With weeks till Election Day and plenty more mud sure to be slung, I’m not alone in feeling like a deer in the headlights: transfixed by the blinding ugliness of 2016, braced for painful impact, and wishing this long national nightmare of an election were over so we could return to our regularly scheduled programming.
In Sunday’s debate, Donald Trump justified boasts about sexually assaulting women as “locker-room talk,” denounced his opponent as “the devil,” stalked her around the stage in a lunging pose that a surrogate approvingly compared to a “silverback gorilla,” and vowed to appoint a special prosecutor to investigate her, sneering, “You’d be in jail.”
Like others I spoke with after the debate, I felt as if I needed a long, hot bath or a meditation retreat to wash off the yuck of this campaign.
October is National Bullying Prevention Month, but you wouldn’t know it from language that Trump and some of his supporters use against political opponents, women, Muslims, and Latinos, and the us-against-them tone that has lent a patina of acceptability to the fringe of Americans who may hold racist, bigoted or misogynistic views.
So how do we endure the final weeks of this nasty, brutish, and too-long campaign? As a public service, I asked some people who think about such things for a living.
Theologian Miroslav Volf, founder of Yale’s Center for Faith and Culture, advised me that “politics touches everything, but politics isn’t everything, not by a long shot.” Volf says we can cultivate joy even in adversity, and advises not to let haters “rob you of the joy of being.”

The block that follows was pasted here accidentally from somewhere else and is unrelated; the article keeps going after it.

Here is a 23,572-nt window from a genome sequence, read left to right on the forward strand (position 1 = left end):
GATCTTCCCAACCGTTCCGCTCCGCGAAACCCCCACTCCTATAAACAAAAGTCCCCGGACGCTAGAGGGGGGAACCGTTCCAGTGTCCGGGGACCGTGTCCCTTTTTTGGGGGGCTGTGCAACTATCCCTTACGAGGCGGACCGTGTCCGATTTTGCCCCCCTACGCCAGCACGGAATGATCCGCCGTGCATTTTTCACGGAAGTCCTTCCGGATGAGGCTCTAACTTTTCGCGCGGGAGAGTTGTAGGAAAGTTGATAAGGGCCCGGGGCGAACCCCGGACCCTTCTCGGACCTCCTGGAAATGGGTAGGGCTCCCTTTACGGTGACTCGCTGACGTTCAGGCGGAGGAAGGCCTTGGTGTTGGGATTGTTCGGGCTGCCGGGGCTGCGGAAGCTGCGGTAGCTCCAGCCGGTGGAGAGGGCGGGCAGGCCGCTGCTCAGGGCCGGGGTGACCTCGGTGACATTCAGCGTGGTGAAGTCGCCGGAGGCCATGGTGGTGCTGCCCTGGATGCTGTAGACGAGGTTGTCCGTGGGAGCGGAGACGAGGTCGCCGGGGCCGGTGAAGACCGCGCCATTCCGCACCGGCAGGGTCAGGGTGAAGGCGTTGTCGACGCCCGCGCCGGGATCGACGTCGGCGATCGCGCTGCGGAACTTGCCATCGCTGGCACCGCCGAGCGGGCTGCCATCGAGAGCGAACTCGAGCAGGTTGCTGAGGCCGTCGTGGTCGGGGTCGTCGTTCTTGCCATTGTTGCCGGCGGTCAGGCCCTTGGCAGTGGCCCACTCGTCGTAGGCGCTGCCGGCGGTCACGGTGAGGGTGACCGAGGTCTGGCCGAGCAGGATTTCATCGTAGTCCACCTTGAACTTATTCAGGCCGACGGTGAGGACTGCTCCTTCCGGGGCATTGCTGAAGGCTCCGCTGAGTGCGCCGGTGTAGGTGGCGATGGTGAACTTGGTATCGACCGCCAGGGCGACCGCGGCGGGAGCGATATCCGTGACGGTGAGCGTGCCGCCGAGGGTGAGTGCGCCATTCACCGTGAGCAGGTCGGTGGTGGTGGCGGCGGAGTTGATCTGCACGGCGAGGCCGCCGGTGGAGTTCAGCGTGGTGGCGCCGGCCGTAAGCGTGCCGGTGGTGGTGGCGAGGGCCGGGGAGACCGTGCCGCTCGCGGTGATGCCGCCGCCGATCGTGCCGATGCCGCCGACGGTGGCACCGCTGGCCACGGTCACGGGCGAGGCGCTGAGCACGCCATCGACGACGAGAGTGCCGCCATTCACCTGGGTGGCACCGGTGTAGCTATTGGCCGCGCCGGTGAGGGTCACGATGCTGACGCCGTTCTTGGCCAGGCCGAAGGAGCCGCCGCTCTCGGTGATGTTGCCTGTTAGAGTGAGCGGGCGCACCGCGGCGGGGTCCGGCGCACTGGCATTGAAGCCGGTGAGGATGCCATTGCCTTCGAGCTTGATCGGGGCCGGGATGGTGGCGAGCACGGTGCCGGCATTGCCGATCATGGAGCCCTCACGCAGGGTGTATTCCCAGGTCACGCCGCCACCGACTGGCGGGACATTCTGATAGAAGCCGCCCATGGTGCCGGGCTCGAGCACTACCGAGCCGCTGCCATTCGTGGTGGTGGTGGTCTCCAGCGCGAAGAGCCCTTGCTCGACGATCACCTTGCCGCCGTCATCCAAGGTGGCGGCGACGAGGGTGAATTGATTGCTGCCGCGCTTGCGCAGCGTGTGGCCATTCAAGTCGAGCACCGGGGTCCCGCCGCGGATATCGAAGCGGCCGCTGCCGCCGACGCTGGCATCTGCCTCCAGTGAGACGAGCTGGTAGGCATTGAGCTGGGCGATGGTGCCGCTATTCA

It’s a sentiment echoed by the Dalai Lama and Archbishop Desmond Tutu, who’ve collaborated on a new release, “The Book of Joy,” cowritten by my friend Douglas Abrams. I reached Doug by phone in Cape Town, South Africa, where he’s celebrating Tutu’s 85th birthday.
“These are men who have faced much worse than what’s happening in our political arena — actual oppression and exile. But they have been able to maintain their compassion and forgiveness despite all that they have endured,” Abrams said of the Tibetan Buddhist leader who fled China’s crackdown and the Anglican priest who led post-apartheid reconciliation in his homeland. Abrams told me Tutu’s warning after the last debate was that “when people start talking about throwing their political opponents in jail, you are heading down the road of dictatorship.”
My takeaway from “The Book of Joy” is that when people vote for candidates who promote fear and anger, it’s because they’re afraid, hurting, suffering. The Dalai Lama and Tutu understand, said Abrams, that “fear, anger, hatred exist in our own minds and hearts as well, it’s not just ‘out there.’ If we realize that, we can have compassion for what’s underneath the vitriol.’’ Abrams said Tutu counsels us to cope with unpleasantness like dishwashers, not vacuum cleaners — take dirt and wash it off, don’t suck it up and retain it.
The Rev. Otis Moss III, pastor of Trinity United Church of Christ in Chicago, whose most famous congregant is President Barack Obama, told me that he and his wife invited friends over to watch Sunday’s debate, but had to turn the TV off “because it was too painful to watch.”
As an African-American faith leader, Moss is “deeply disturbed by the discourse. The conversation we have with our children is how are we to communicate — what kind of world, what kind of country do we want? After the election, my concern is that we’ll go back to business as usual.” If we fail to confront this country’s history of discrimination, the anxiety about waning privilege that some Trump supporters feel will continue to be directed against “the other.”
The key to finding our way back to civility may be to recognize that that anger is out there and to face it, head on. Our political, spiritual, and media leaders have an obligation to speak, listen, and find common ground — even with those who are slinging the last dregs of mud.
Indira A.R. Lakshmanan is a Washington columnist. Follow her on Twitter @Indira_L.